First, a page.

Gold should be $10,000/oz. to conform to amount of digital money that has been pumped into the world economy. It has been suggested that the US Treasury offer $5,000/oz. for gold to bring Nixon’s temporary solution to an end. If not Ali will be forced to pay $625/lb. for an 80 pound wether in San Angelo, Texas. A $50,000 goat sounds like a fair price to me but then what do I know.
“If we went back on the gold standard and we adhered to the actual structure of the gold standard as it existed prior to 1913, we’d be fine. Remember that the period 1870 to 1913 was one of the most aggressive periods economically that we’ve had in the United States, and that was a golden period of the gold standard. Between 1870 and 1912, a period of forty-two years, industrial production in the United States rose by 682%.
“The only time the American farmer made money was from the end of the Civil War to WWI.”
The United States actually did not return to a gold standard until 1879. However, by 1870, most of the rubble of the Civil War, including the floating “greenback” dollar, had been cleared up. However, the American farmer no longer had to compete with slavery and started receiving ‘hard currency’ for his production.
Adam Smith, the forefather of all economists including Alan Greenspan, wrote in his 1776 Econ 101 text book, Wealth of Nations, that
“Agriculture, the Produce of the Land, is the SOLE or the PRINCIPAL Source of the Revenue and Wealth of every Country.”
Smith further states the four factors that destroy and degrade “agriculture, the sole source of wealth and revenue of every nation.”
- Soil Husbandry: “the neglect of cultivation and improvement”
- Subsidies & Tariffs: “the fall in the real price of any part of the rude produce of land”
- Farmer Inputs: “the rise in the real price of manufactures”
- Devalued Dollar: “the declension of the real wealth of the society”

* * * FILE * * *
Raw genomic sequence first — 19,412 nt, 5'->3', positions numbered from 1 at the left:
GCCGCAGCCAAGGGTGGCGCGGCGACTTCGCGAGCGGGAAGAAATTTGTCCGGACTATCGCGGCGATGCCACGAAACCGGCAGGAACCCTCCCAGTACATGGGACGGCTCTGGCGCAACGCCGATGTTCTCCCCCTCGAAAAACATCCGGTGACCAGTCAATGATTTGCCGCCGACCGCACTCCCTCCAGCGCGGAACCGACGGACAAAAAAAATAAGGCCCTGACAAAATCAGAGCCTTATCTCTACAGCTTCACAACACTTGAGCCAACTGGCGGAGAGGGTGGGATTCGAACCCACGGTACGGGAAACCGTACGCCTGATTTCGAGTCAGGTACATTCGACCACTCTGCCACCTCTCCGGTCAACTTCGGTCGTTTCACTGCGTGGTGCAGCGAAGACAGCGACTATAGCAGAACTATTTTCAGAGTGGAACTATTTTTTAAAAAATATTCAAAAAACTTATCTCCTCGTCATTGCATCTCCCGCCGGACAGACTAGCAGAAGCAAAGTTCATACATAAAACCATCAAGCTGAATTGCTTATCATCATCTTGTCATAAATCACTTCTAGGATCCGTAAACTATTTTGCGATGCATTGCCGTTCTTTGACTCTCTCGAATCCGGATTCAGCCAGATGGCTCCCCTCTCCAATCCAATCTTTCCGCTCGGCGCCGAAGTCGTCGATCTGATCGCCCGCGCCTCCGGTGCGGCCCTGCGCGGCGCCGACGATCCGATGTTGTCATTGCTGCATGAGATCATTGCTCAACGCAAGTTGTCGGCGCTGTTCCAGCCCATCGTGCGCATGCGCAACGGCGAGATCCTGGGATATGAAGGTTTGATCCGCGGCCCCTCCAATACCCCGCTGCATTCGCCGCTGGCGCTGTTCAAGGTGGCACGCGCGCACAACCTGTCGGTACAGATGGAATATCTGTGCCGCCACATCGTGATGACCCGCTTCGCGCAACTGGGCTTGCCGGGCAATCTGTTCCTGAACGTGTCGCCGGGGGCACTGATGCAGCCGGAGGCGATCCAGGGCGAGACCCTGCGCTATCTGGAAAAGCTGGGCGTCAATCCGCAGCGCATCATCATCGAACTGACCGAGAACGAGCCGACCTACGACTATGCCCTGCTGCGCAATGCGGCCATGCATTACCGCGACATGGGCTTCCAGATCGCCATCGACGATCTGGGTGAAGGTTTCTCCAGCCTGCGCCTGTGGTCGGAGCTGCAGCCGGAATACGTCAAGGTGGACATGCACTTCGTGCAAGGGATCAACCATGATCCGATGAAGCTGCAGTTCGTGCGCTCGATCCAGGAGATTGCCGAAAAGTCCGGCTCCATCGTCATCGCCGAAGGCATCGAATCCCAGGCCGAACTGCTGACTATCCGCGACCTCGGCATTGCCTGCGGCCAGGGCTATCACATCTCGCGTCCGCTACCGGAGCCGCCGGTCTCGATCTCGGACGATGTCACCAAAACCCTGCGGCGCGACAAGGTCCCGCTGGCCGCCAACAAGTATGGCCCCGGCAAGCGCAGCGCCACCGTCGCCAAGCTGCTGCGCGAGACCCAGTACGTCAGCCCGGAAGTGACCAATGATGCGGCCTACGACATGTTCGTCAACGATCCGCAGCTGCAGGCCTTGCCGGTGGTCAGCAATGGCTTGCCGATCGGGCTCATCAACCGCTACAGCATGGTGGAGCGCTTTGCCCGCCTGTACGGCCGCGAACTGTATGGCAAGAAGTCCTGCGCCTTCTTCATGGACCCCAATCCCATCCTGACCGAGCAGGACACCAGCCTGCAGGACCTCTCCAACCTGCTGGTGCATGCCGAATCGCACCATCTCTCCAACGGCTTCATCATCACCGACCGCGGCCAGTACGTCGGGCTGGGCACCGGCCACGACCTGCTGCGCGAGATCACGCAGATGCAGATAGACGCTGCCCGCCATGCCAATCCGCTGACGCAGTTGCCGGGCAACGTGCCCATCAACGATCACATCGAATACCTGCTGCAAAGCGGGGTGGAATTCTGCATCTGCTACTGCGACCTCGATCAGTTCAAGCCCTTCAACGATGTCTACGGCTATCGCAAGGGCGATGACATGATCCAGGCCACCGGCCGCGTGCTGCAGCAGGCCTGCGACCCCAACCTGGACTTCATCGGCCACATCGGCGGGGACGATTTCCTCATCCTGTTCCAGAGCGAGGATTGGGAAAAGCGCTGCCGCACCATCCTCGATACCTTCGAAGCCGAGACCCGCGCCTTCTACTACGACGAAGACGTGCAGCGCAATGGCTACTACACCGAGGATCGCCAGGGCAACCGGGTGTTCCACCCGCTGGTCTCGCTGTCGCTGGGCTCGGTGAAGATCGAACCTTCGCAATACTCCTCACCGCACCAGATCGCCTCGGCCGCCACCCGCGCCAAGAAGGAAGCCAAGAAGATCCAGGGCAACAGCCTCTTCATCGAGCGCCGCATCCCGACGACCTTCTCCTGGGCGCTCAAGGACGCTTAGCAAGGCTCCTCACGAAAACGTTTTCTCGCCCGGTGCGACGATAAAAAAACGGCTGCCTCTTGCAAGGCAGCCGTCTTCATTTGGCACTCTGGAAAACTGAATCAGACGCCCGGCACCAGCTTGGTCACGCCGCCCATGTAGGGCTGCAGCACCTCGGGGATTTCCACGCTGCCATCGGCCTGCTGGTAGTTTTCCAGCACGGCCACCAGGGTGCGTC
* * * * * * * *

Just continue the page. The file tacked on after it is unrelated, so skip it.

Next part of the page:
All four tend to “lower the real rent of land, to reduce the real wealth of the landlord, to diminish his power of purchasing either the labor, or the produce of the labor of other people.”
The defrocked Central Banker, Alan Greenspan, whose easy-money policies of the Fed during his 1987-2006 tenure that have been suggested by some to be a leading cause of the subprime mortgage crisis, wants us to go back to the gold standard NOW!
Aspirational career options for an ENFP on the Myers-Briggs personality test, were architect at the top and farmer at the bottom. After thirty years of very limited success trying to make my fame and fortune as an architect I gave farming a shot. My ten year goat farmer experience taught me how to survive and thrive as a member of the 98.5% Everyone Else proletariat.
My second wife and mother were both Aquarians, someone born between January 20 and February 19th. “Aquarians know too much about everything, which is a blessing and a curse.” They are like the teacher that knows all the right answers and everybody else are the students each with different levels of understanding. Fortunately for America, Abraham Lincoln was an Aquarian and held fast to his belief, “that government of the people, by the people, for the people, shall not perish from the earth.”
“Bloom where you are planted,” was my Aquarian wife’s mantra, her truth, her philosophy of life. It was one of the first cross stitch patterns she completed. She had it framed and intentionally hanging on the wall in our bathroom, as a daily reminder. I didn’t pay much attention or think much of it until we bought nine hectares of land, with a barn, in the countryside, 50 miles southwest of Houston. The acreage 150 years ago belonged to a plantation that was sold to the slaves that had been freed by that earlier Aquarian, Abraham Lincoln.